Puppy Training and Socialisation
How to get it right
Puppies learn faster than they get credit for. From when they are born to around seventeen weeks of age, a puppy's ability to socialise and soak up new information is at its peak and very critical in shaping how they perceive and interact with the world.
From the moment you pick your puppy from the breeder, you have started a training process that will determine your dog's personality. Of course, your breeder started some socialisation training, but now, as the parent, it's your responsibility to introduce your puppy to as many new experiences, people, objects, and other pets as possible. So, what's the right way to socialise a puppy?
What's Socialisation and why you should do it.
Socialisation sounds like what it is – getting used to new experiences. The idea behind socialisation is helping your puppy develop a healthy interaction with its environment: the sound of cars, vacuum cleaners; sights; and smell.
Having a dog that is confident and open to new experiences helps the dog develop into a better companion, reduces its chances of ending up in a shelter, and in the long run may even save his life.
How to socialise your Puppy
I made mention earlier that your breeder had started the socialisation process by introducing him to wet grass and floors, metal and concrete floors, and allowing safe exploration. Now it's your turn to continue what the breeder started –and go over what they missed.
Because your puppy hasn't received all its vaccinations, it is important you talk to your vet about introducing new people and places. And, since your puppy is still vulnerable to many diseases, you really need to screen the places you visit and avoid strange dogs at all cost.
What experiences count?
To human babies and puppies, the world is a new and strange place. Your job as its parent is to come up with as many different –safe- experiences it can learn from. Here are some examples:
- Sounds from: Cars, busy streets, vacuum cleaners, doorbell, dishwashers, voices, hair dryer, etc.
- All types of people: with beards, wheelchairs, walkers; wearing sunglasses, gloves, hats, costumes, uniforms; children and adults; etc.
- Sight: bicycles, skateboard, umbrella, brooms, elevators and escalators, toys, balls, etc.
- Surfaces: glass, metal, concrete, rugs,
- Handling: A child pulling his hair, being picked up/examined, nail clipping, collar grab, etc.
You can expand this list as much as you want to; when in doubt, always ask a vet or trainer.
Be supportive and positive
Dogs are able to pick up on the emotions of people around them, so when introducing your puppy to any new experience stay as calm as possible and do not force it. Like in our previous article where walked you through introducing a crate, the steps are pretty similar. You want your dog to associate the new experience with a pleasant feeling, so offer an appropriate amount of treats and encouragement.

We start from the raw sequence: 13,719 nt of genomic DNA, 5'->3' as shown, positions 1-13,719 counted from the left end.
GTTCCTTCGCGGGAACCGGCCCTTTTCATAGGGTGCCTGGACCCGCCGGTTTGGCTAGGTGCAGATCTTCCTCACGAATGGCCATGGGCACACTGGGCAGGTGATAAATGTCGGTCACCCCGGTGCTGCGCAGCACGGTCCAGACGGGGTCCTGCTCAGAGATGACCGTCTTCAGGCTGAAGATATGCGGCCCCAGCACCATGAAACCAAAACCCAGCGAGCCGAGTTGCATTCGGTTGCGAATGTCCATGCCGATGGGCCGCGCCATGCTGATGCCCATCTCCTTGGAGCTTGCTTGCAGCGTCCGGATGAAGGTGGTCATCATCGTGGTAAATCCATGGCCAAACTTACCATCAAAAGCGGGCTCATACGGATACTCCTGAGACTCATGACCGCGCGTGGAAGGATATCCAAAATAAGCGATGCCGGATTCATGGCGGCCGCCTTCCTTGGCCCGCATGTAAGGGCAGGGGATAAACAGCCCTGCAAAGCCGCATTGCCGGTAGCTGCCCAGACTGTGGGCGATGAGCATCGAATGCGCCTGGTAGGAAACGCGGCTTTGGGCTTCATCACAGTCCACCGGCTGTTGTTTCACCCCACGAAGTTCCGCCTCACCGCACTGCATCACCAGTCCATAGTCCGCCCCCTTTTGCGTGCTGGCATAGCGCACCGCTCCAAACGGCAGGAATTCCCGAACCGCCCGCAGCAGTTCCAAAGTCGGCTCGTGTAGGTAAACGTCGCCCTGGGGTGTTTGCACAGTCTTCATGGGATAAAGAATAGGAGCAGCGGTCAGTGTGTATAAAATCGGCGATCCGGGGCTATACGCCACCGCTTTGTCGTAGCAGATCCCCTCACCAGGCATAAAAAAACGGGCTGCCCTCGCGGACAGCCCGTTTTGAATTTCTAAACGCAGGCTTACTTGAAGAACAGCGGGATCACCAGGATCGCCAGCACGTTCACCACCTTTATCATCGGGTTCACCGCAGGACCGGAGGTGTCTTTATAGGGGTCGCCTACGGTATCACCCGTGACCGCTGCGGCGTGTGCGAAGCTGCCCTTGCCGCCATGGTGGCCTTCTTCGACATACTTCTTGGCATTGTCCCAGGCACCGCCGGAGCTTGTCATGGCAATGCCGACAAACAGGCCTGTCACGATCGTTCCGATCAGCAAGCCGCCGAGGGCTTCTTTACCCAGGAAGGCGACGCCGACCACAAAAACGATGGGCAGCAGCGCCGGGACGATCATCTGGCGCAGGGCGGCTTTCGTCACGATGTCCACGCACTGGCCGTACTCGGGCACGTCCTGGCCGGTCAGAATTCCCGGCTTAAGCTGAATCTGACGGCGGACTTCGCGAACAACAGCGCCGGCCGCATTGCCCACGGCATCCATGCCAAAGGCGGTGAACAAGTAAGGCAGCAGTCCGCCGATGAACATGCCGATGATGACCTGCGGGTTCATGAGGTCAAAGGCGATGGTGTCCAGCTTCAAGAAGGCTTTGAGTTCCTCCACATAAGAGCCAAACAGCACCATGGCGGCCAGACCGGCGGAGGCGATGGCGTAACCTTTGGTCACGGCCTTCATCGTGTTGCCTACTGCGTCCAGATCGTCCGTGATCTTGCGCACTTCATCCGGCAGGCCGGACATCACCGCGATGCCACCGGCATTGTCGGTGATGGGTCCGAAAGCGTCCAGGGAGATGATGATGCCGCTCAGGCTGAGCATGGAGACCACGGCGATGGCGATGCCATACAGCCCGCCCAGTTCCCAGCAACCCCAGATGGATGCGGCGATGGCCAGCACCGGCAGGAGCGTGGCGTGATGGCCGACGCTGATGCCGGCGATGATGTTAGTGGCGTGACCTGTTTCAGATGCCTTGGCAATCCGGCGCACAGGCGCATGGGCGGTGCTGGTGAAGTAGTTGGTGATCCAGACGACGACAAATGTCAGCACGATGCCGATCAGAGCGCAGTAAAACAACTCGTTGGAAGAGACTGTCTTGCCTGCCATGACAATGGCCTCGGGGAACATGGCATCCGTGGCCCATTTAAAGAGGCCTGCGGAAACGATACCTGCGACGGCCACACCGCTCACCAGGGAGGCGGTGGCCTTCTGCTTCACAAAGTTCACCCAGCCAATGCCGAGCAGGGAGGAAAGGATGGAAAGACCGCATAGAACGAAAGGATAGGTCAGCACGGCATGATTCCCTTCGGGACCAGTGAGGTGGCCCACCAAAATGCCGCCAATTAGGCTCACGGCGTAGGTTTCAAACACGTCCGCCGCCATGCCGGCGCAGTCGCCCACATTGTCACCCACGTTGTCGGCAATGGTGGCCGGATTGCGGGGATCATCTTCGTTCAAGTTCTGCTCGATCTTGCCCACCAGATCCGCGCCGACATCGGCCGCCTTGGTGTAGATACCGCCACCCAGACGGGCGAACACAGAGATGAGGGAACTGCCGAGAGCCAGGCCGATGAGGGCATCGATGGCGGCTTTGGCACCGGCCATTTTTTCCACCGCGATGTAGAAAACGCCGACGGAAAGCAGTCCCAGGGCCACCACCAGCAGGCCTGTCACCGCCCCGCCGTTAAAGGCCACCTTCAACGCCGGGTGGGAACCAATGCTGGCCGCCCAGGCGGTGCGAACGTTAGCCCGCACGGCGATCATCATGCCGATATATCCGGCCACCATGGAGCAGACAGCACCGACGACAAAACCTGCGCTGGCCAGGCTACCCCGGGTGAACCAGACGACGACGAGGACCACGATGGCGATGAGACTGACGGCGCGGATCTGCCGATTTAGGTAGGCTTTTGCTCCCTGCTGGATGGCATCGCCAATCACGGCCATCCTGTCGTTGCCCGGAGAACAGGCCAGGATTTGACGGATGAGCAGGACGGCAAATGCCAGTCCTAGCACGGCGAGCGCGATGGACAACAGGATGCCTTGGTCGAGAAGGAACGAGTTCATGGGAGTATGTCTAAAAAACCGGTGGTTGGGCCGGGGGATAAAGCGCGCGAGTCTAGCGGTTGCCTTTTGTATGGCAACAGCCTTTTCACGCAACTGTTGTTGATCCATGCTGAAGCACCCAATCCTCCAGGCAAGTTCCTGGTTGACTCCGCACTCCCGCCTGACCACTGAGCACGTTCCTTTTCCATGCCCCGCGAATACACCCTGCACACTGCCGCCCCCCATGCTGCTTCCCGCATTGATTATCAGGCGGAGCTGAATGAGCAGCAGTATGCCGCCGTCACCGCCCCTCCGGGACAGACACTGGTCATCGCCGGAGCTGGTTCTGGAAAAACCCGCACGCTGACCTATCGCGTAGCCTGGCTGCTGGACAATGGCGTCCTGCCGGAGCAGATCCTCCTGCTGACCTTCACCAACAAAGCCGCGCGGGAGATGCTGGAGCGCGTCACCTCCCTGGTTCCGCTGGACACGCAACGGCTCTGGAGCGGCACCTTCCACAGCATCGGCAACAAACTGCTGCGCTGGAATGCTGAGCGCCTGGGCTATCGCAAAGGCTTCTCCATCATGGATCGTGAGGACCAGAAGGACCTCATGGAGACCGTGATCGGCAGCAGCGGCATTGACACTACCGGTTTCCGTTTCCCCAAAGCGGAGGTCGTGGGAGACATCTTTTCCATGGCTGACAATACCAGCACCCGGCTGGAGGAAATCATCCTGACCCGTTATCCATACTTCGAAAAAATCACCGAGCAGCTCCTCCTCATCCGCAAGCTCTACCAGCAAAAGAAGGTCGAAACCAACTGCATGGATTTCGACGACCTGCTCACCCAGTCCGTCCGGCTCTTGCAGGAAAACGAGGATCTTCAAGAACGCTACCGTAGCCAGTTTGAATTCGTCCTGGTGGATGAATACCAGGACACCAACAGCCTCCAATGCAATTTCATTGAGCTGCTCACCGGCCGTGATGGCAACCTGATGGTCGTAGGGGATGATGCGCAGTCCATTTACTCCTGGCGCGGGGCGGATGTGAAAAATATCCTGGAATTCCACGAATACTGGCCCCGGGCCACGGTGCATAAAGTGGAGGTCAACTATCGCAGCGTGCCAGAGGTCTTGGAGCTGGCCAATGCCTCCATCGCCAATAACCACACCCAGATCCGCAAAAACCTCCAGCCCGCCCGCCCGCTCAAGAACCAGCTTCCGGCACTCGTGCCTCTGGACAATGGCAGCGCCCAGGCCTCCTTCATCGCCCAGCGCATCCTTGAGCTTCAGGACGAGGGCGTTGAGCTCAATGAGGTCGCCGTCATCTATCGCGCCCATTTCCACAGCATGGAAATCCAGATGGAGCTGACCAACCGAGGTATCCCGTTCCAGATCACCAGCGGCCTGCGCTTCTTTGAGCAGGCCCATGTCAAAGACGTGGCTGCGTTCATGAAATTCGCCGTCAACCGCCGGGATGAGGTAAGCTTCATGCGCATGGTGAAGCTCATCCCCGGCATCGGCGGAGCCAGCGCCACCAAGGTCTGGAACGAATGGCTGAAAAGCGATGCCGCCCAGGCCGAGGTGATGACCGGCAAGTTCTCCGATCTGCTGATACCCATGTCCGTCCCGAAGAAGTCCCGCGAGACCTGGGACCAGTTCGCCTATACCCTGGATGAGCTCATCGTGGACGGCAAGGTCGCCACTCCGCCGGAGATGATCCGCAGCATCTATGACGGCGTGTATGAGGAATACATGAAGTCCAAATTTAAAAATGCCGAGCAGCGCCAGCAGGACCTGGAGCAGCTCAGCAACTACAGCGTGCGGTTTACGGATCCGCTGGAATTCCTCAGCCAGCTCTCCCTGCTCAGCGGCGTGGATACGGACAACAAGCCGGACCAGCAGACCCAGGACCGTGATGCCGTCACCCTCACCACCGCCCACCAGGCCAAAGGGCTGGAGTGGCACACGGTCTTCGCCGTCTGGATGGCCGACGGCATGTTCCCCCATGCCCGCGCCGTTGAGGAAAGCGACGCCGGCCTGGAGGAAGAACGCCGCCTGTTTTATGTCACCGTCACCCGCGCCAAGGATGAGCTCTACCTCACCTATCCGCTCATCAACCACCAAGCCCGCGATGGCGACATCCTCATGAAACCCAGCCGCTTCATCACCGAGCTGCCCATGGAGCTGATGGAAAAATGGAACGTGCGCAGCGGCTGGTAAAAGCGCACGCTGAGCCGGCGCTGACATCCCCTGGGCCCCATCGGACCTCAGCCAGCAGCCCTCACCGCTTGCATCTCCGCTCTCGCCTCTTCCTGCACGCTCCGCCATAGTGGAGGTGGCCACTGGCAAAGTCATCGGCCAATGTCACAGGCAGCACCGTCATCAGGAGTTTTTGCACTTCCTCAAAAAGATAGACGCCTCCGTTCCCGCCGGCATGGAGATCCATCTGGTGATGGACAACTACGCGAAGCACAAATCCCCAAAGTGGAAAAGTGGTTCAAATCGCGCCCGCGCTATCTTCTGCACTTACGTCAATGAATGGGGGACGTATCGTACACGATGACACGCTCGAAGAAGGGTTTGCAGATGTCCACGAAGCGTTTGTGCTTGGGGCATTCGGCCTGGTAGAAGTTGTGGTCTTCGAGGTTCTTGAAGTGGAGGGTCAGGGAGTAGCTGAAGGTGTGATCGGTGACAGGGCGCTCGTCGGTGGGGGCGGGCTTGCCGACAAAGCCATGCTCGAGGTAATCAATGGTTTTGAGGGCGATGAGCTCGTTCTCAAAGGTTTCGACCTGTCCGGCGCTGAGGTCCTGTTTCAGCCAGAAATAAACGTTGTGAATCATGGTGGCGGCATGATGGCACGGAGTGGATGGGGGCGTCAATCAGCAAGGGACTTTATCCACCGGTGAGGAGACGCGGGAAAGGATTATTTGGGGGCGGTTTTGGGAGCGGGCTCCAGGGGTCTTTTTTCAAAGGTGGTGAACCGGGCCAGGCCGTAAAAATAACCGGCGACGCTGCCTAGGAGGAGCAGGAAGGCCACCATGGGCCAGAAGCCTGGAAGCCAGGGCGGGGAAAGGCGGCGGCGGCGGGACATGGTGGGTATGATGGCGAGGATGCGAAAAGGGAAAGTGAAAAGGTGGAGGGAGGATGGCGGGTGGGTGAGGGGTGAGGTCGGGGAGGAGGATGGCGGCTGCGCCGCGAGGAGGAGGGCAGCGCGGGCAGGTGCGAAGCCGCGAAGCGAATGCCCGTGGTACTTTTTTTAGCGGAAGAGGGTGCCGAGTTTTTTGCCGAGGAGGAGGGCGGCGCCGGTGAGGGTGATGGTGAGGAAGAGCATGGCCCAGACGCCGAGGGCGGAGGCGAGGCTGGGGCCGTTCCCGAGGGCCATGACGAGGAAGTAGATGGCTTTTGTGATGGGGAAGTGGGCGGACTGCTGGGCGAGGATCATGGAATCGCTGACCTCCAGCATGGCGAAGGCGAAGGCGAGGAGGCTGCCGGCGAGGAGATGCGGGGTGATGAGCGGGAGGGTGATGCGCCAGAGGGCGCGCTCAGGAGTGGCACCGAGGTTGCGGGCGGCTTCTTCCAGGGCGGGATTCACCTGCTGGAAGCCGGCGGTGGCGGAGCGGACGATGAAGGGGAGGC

There's a debate whether comforting your dog when it is scared of new experience has negative effects or not; Behaviour experts say it does no harm to console, but it doesn't do any good to ignore, either.
Go slow and gentle with the new experiences
New experiences matter, but so does the pace it is introduced. Try as much as you can to make it easy on the puppy, too much too soon can make your pet withdraw into a shell.
The key is not to overload your puppy: If you want a puppy to get used being around people he's not familiar with, start with one regular face, then introduce one or two more; Or if you want to introduce your puppy to a new surface, do not just pick him up, walk to the surface, and drop him. Instead, use treats and toys, drop them on the surface and encourage him to approach.
When your puppy is comfortable with small amounts of stimuli, introduce something new, go public: Take him to your friend's place; introduce him to crowded streets; allow him tag along on your next visit to the pet store; and, a few days after he has received all his vaccination shots, you can take him to the dog park.
Other important socialisation experiences and training can be taught in a puppy class. Other than helping your pooch learn basic commands, puppy classes also expose him to other dogs and humans in a safe, friendly environment.
You should always pick classes run by a certified pet dog trainer who can guide your developing puppy to build healthy play skills, provide them only positive experiences, and also show you how to do the same.
All you have will ever have is now, so just do it
Seeing as we live in dog-friendly times it is now easier than ever to shape your puppy into a responsible canine-citizen, but the same modern time can derail our best intentions with huge demands on our time. One day you wake and your puppy is way past two years.
The best time to start was at six weeks – or preparing before you got a puppy,- the second best time is now.